Shootings in US schools increase dramatically since 1994, study finds

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Shootings in US schools increase dramatically since 1994, study finds The shootings in schools in the United States and deaths from them have increased dramatically in the last 24 years, according to a study by the Centers for Disease Control and Prevention (CDC) released today. EFE / Archive

The shootings in schools in the United States and deaths from them have increased dramatically in the last 24 years, according to a study by the Centers for Disease Control and Prevention (CDC) released today.

“The number of juvenile homicides related to schools remains unacceptably high,” said the report, which analyzed the incidents that occurred in schools between 1994 and 2018.

According to the study, between those years, 393 individual incidents and 38 shootings with multiple victims were registered in schools in the United States, for a balance of more than 100 fatal victims.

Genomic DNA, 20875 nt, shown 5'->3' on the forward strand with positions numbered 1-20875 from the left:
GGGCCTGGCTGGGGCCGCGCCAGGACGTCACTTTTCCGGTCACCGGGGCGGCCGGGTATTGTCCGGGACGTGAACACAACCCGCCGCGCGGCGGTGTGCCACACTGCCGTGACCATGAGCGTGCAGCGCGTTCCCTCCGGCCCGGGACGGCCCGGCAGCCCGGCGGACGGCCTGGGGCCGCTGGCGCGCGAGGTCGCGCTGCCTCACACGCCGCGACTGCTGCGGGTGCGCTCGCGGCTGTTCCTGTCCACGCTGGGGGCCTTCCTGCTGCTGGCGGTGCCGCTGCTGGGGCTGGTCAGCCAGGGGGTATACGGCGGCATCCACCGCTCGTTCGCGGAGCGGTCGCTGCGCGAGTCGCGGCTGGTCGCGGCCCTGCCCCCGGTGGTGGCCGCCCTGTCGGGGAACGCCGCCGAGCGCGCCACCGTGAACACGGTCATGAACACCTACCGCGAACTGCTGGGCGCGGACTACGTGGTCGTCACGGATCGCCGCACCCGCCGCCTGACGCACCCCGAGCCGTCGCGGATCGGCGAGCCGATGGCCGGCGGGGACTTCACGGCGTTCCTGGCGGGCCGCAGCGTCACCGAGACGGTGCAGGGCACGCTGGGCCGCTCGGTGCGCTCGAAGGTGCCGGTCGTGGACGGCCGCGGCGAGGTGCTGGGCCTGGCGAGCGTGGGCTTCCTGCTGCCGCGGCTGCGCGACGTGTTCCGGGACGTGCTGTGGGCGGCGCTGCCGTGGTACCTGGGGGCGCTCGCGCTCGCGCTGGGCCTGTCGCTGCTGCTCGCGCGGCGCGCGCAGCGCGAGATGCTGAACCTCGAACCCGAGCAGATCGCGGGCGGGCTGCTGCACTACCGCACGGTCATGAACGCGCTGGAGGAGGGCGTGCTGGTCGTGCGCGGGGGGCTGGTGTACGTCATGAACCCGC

During the nearly quarter of a century analyzed, 121 deaths were recorded among children between the ages of 5 and 18, in a total of 431 incidents in study centers throughout the country.

Of all the recorded incidents, five occurred in the 2017-2018 school year and another three in the 2016-2017 school year, notes the CDC report.

The investigators determined the main cause of death the wounds by firearm, that was the cause in 62.8% of the cases of individual attacks and in 95.0% in the attacks with multiple victims.

Of the incidents with a known motive, the authorities cited among the main causes the desire to retaliate against someone they considered was harassing them as the main cause (39%); rivalry between gangs (34%) and personal disputes (29%).

The study highlights the need to develop strategies that promote better relationships among students and help them find nonviolent alternatives to their problems.

A shooting at Marjory Stoneman High School’s Douglas High School in Parkland, Florida, which killed 17 students and teachers in February of last year, sparked a heated national debate among those who propose to further regulate access to firearms and those who seek to arm teachers and school administrators. (EFEUSA) .-

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